In fact, we’re a bit negative on things like sex and chocolate in church. Neutral, at best. Now, I strongly suspect there are some “Christians” out there running around enjoying sex and chocolate - and maybe even a glass of wine now and then - but we’d never speak of that at church, would we? And if someone lets something slip, there’s usually someone else close by to give them a long look down their nose. After all, the church exists to remind each other not to enjoy anything too much, or — what? Heaven might not seem as much fun? 
     Really, what are we afraid of?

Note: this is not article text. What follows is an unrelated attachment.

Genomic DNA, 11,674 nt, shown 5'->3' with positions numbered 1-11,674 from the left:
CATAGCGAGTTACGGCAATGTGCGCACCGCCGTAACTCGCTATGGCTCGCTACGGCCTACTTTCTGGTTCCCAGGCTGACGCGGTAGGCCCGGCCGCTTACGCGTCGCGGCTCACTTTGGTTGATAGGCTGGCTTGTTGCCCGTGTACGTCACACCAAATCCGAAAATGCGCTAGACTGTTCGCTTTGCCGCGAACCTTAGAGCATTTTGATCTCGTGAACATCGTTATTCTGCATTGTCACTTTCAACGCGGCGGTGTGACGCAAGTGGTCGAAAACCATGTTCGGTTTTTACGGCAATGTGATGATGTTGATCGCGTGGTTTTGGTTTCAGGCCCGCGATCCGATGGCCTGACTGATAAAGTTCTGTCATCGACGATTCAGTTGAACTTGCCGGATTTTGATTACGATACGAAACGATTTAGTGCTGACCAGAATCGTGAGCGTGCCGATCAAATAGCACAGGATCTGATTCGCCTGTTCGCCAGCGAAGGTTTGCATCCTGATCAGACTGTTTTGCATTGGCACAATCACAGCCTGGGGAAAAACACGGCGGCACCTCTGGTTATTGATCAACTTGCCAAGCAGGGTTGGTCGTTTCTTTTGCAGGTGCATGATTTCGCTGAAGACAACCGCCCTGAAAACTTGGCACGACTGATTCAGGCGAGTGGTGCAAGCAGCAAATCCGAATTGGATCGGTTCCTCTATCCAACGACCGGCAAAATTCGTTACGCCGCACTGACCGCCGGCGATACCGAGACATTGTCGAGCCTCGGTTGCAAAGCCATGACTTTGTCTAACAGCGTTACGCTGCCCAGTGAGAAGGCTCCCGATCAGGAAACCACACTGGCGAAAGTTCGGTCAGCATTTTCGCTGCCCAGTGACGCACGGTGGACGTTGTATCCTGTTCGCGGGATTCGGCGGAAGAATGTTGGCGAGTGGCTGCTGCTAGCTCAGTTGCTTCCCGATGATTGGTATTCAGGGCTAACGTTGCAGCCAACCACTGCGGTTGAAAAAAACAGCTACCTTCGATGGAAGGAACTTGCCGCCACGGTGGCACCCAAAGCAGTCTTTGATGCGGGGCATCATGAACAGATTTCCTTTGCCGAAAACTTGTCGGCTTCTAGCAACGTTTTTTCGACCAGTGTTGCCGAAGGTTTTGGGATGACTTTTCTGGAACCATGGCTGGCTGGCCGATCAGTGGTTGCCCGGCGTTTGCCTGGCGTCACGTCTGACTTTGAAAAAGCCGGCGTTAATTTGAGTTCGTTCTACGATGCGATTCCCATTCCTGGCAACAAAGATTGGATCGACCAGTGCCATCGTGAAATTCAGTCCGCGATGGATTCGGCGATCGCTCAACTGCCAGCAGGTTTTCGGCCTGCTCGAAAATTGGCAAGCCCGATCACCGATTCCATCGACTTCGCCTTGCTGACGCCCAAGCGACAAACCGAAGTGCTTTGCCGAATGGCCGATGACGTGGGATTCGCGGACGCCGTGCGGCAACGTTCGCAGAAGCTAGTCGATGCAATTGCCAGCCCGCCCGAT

Now, I’m as old-fashioned as anyone about sex, probably. The Bible assumes that it’s intended for marriage. If you’re not married, and you’re hooking up with someone, or otherwise treating sex as your own personal plaything — cut it out. But, if you’re married — well, this might be a spoiler, but one of the things “we’ve learned” about sex is that it can be a fairly enjoyable way to spend an evening. (Or a morning, or…well, that’s up to you.) That’s not something people came up with, by the way. It was God’s idea. So if you don’t like the idea of people enjoying sex, well, take it up with him.
     Same goes for chocolate, though maybe he had some help from Mr. Cadbury and Mr. Hershey and Miss Godiva — who, incidentally, might have been nude when she whipped up her first batch of chocolate. It was something like that, anyway.